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I have a situation where I need to put a url inside a GET variable.
for example:

'http://www.site.com/StepOne?b=1&afterUrl=http://www.site.com/StepTwo?someVar=text&b=1'

In this case, when I am at StepOne the b param value will be 1,1 and not 1 as expected. the afterUrl param will be:

'http://www.site.com/StepTwo?someVar=text'

instead of this:

'http://www.site.com/StepTwo?someVar=text&b=1'

How do I isolate the afterUrl param so its own GET variables won't effect the entire URL.

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4 Answers

up vote 1 down vote accepted

When you are creating the afterUrl URL parameter, be sure to UrlEncode() the value.

e.g.

var url = String.Format("http://www.site.com/StepOne?b={0}&afterUrl={1}", b, Server.UrlEncode(afterUrl));
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Consider using HttpUtility.UrlEncode() for the AfterURL

(EDIT or Server.URLEncode() as others have pointed out)

"http://www.site.com/StepOne?b=1&afterUrl=" + 
HttpUtility.UrlEncode(http://www.site.com/StepTwo?someVar=text&b=1");

Then when you finally hit the "StepOne" page you can use HttpUtility.UrlDecode(AfterURL variable name). From there you can Response.redirect or whatever you want with the preserved after url.

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Could you elaborate on why and how, so those reading gain an understanding of what they are doing? –  Andrew Barber Jan 23 '12 at 5:56
1  
The problem with HttpUtility is that it's in System.Web.dll, which is usually only available for ASP.NET projects. –  Adam Mihalcin Jan 23 '12 at 5:58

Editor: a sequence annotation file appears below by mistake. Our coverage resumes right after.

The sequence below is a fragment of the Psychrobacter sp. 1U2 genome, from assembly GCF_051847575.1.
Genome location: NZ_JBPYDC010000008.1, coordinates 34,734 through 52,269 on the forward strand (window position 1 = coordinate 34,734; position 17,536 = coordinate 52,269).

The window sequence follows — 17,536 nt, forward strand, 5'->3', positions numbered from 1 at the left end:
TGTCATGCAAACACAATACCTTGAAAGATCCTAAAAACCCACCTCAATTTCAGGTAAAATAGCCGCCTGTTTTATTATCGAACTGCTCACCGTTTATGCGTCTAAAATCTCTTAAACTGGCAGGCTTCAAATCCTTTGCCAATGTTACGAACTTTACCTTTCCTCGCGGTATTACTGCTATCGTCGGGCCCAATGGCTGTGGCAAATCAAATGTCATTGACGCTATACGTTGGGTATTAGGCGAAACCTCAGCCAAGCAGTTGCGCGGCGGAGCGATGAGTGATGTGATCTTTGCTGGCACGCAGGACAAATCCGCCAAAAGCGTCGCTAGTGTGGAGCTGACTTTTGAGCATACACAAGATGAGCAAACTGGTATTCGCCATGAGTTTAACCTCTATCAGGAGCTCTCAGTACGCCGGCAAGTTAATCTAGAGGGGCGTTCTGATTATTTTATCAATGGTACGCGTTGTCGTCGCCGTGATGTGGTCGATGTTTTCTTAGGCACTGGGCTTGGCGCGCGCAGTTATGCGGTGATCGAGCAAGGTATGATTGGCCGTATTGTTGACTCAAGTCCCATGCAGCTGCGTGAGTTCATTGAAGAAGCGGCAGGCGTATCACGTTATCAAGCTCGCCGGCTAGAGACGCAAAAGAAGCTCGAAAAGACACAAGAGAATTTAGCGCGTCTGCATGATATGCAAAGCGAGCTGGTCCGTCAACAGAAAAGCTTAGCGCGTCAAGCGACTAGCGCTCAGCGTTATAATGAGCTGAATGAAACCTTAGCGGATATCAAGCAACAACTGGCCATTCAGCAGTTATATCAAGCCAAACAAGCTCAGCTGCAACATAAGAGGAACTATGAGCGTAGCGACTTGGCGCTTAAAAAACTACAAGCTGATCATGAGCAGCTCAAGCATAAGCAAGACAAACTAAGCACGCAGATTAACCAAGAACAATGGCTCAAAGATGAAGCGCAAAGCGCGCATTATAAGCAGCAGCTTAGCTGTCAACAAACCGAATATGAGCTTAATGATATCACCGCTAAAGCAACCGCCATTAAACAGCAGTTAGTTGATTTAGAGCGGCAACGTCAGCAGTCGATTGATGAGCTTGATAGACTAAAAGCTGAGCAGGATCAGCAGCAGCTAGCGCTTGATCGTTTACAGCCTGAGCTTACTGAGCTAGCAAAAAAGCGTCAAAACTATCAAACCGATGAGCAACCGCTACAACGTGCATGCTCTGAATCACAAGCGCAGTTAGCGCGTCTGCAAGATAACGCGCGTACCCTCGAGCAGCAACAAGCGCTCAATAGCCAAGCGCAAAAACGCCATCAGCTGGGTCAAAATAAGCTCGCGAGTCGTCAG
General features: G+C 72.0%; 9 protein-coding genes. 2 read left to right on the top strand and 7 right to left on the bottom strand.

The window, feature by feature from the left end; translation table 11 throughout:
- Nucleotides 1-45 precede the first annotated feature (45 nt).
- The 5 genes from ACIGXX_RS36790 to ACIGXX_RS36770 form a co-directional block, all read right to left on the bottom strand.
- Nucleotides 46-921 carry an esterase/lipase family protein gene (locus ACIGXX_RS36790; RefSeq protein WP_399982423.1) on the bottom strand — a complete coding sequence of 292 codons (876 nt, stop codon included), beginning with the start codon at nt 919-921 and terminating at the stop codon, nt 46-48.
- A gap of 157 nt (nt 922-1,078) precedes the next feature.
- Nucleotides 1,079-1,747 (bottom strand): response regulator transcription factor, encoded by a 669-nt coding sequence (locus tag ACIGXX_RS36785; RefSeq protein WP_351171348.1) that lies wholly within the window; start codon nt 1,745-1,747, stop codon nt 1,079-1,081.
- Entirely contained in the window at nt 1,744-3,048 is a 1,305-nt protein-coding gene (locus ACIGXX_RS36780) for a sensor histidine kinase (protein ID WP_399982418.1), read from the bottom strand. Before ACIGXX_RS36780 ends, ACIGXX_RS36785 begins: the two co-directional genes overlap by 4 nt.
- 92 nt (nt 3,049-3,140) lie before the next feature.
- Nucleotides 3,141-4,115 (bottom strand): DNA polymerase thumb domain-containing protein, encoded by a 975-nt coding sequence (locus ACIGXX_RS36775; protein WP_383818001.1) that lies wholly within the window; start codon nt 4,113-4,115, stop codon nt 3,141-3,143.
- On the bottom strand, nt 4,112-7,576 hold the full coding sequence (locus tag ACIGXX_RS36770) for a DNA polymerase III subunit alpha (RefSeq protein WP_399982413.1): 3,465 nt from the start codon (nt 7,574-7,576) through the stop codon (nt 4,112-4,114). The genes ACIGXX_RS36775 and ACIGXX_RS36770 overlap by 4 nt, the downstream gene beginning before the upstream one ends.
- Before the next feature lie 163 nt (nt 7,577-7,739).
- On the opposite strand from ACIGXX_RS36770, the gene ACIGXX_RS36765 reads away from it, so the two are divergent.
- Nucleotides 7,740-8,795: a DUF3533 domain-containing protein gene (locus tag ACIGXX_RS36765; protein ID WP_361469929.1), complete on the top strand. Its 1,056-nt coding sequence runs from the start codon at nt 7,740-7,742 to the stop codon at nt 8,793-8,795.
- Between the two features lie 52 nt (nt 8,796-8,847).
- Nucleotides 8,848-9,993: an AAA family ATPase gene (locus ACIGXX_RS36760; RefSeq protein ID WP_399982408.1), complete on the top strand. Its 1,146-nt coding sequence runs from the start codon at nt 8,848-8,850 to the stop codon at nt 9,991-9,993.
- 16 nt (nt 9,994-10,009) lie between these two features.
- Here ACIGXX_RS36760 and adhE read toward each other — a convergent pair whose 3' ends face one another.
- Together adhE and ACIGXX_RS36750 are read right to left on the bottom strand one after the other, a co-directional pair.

@ToddBFisher Ummm... Isn't Server an instance of HttpServerUtility, which is also only available in System.Web.dll? –  Andrew Barber Jan 23 '12 at 6:33
    
@AndrewBarber: I never put the two together, thanks for bringing that to my attention. –  ToddBFisher Jan 23 '12 at 6:38
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Use Server.UrlEncode on someVar to escape out it's querystring values before putting it in the link. You may need to use Server.UrlDecode on the other side to convert it back to the original characters.

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Quite simply, you need to URL encode the afterUrl param (actually, you should URL encode all parameters passed to a server), which will turn "http://www.site.com/StepTwo?someVar=text&b=1" into "http%3A%2F%2Fwww.site.com%2FStepTwo%3FsomeVar%3Dtext%26b%3D1", which won't affect the set of parameters. Almost any server framework on the market will automatically decode that back into the string "http://www.site.com/StepTwo?someVar=text&b=1", or at least give you a function to do so yourself.

EDIT:

As this SO question shows, it is possible to URL encode a string without using System.Web, using System.Net.Uri.EscapeDataString().

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